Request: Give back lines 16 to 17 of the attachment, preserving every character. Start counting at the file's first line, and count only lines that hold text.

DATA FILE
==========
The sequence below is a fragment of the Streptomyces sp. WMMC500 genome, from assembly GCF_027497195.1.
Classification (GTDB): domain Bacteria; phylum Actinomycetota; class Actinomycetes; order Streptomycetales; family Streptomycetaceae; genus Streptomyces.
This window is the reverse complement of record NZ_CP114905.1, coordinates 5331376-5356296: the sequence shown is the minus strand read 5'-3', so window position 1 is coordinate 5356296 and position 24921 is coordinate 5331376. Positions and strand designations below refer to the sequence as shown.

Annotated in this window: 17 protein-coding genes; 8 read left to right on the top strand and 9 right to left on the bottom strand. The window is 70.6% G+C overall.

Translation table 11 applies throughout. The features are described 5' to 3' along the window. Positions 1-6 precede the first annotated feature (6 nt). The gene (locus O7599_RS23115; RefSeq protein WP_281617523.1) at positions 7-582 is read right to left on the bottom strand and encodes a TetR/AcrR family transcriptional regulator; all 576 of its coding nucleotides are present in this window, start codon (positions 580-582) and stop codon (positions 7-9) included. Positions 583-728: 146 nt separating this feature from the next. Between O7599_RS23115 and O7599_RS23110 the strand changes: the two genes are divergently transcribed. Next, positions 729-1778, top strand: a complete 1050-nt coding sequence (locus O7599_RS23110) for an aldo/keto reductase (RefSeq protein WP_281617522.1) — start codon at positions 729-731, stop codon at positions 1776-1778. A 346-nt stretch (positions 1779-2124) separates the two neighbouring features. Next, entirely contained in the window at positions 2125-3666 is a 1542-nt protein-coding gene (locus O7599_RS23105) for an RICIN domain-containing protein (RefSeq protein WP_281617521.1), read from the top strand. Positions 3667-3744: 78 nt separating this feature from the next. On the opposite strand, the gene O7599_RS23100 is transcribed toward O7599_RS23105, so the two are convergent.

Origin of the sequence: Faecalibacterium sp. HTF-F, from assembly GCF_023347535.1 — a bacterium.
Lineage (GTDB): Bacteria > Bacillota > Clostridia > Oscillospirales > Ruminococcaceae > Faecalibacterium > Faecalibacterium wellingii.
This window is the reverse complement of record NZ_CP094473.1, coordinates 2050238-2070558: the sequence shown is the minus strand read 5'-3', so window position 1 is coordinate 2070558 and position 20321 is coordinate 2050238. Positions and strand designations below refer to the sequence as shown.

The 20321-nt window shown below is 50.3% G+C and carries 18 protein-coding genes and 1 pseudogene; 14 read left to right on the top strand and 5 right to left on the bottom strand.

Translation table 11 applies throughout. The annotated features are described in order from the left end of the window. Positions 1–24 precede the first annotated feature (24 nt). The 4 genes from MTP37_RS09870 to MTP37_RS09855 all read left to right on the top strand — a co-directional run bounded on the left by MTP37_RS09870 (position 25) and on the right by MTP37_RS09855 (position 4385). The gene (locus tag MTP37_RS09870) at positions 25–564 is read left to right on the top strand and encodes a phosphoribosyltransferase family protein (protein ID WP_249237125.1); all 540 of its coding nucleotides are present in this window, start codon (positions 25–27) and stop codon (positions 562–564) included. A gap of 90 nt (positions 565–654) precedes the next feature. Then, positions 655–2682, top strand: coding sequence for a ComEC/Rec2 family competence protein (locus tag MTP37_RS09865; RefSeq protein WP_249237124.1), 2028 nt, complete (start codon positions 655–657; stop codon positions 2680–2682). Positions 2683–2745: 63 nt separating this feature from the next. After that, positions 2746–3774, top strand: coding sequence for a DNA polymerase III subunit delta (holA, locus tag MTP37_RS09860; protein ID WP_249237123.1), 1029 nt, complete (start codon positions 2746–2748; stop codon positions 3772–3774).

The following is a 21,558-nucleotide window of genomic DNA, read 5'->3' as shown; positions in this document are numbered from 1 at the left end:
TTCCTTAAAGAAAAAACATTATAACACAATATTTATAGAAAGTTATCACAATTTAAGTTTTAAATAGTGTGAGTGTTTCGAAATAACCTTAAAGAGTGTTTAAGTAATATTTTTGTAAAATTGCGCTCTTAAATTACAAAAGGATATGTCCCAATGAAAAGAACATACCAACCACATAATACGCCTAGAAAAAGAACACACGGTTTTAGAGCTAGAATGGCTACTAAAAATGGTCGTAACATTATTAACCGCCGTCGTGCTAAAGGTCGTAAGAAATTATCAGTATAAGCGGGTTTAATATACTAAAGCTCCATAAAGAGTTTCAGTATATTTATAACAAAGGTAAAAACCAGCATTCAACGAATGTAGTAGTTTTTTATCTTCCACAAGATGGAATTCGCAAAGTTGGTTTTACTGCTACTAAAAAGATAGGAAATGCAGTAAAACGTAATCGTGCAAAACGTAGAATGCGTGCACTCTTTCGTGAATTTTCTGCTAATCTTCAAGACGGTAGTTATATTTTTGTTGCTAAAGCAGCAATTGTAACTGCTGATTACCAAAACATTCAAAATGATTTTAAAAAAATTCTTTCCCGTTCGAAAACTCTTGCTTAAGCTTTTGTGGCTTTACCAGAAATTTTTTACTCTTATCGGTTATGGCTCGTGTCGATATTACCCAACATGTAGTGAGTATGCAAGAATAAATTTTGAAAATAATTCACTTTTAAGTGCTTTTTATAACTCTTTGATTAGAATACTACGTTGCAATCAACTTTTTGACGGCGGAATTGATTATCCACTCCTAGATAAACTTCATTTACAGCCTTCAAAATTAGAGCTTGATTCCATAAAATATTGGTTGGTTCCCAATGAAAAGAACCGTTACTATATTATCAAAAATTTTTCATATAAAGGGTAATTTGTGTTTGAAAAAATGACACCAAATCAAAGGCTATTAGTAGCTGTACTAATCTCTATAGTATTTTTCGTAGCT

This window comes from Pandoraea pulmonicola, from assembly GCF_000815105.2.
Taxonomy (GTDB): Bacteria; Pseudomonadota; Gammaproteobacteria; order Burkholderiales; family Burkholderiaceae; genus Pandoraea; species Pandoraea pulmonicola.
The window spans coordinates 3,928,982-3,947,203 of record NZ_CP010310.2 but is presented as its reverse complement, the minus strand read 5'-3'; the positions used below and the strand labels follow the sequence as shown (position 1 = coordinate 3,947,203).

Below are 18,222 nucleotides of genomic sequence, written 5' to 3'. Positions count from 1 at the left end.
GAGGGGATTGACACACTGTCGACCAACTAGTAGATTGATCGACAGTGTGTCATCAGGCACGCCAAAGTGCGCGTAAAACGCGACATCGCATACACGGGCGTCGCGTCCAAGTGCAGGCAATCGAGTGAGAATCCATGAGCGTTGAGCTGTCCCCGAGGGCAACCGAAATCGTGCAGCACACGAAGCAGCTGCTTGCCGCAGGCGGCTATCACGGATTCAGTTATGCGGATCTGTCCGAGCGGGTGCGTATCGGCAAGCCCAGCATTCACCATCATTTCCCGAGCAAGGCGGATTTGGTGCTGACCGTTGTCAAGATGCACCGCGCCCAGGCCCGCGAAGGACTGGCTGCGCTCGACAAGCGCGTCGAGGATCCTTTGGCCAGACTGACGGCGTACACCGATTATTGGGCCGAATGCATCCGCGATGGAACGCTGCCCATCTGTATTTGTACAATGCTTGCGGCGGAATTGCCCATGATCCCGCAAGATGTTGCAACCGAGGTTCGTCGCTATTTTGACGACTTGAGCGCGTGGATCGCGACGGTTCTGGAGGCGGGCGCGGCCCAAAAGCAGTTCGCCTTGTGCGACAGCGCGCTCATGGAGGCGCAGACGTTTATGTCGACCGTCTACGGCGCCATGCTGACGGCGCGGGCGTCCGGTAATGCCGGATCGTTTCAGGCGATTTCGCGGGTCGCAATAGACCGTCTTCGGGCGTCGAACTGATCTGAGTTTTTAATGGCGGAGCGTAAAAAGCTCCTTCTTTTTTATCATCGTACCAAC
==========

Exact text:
Below are 18,222 nucleotides of genomic sequence, written 5' to 3'. Positions count from 1 at the left end.
GAGGGGATTGACACACTGTCGACCAACTAGTAGATTGATCGACAGTGTGTCATCAGGCACGCCAAAGTGCGCGTAAAACGCGACATCGCATACACGGGCGTCGCGTCCAAGTGCAGGCAATCGAGTGAGAATCCATGAGCGTTGAGCTGTCCCCGAGGGCAACCGAAATCGTGCAGCACACGAAGCAGCTGCTTGCCGCAGGCGGCTATCACGGATTCAGTTATGCGGATCTGTCCGAGCGGGTGCGTATCGGCAAGCCCAGCATTCACCATCATTTCCCGAGCAAGGCGGATTTGGTGCTGACCGTTGTCAAGATGCACCGCGCCCAGGCCCGCGAAGGACTGGCTGCGCTCGACAAGCGCGTCGAGGATCCTTTGGCCAGACTGACGGCGTACACCGATTATTGGGCCGAATGCATCCGCGATGGAACGCTGCCCATCTGTATTTGTACAATGCTTGCGGCGGAATTGCCCATGATCCCGCAAGATGTTGCAACCGAGGTTCGTCGCTATTTTGACGACTTGAGCGCGTGGATCGCGACGGTTCTGGAGGCGGGCGCGGCCCAAAAGCAGTTCGCCTTGTGCGACAGCGCGCTCATGGAGGCGCAGACGTTTATGTCGACCGTCTACGGCGCCATGCTGACGGCGCGGGCGTCCGGTAATGCCGGATCGTTTCAGGCGATTTCGCGGGTCGCAATAGACCGTCTTCGGGCGTCGAACTGATCTGAGTTTTTAATGGCGGAGCGTAAAAAGCTCCTTCTTTTTTATCATCGTACCAAC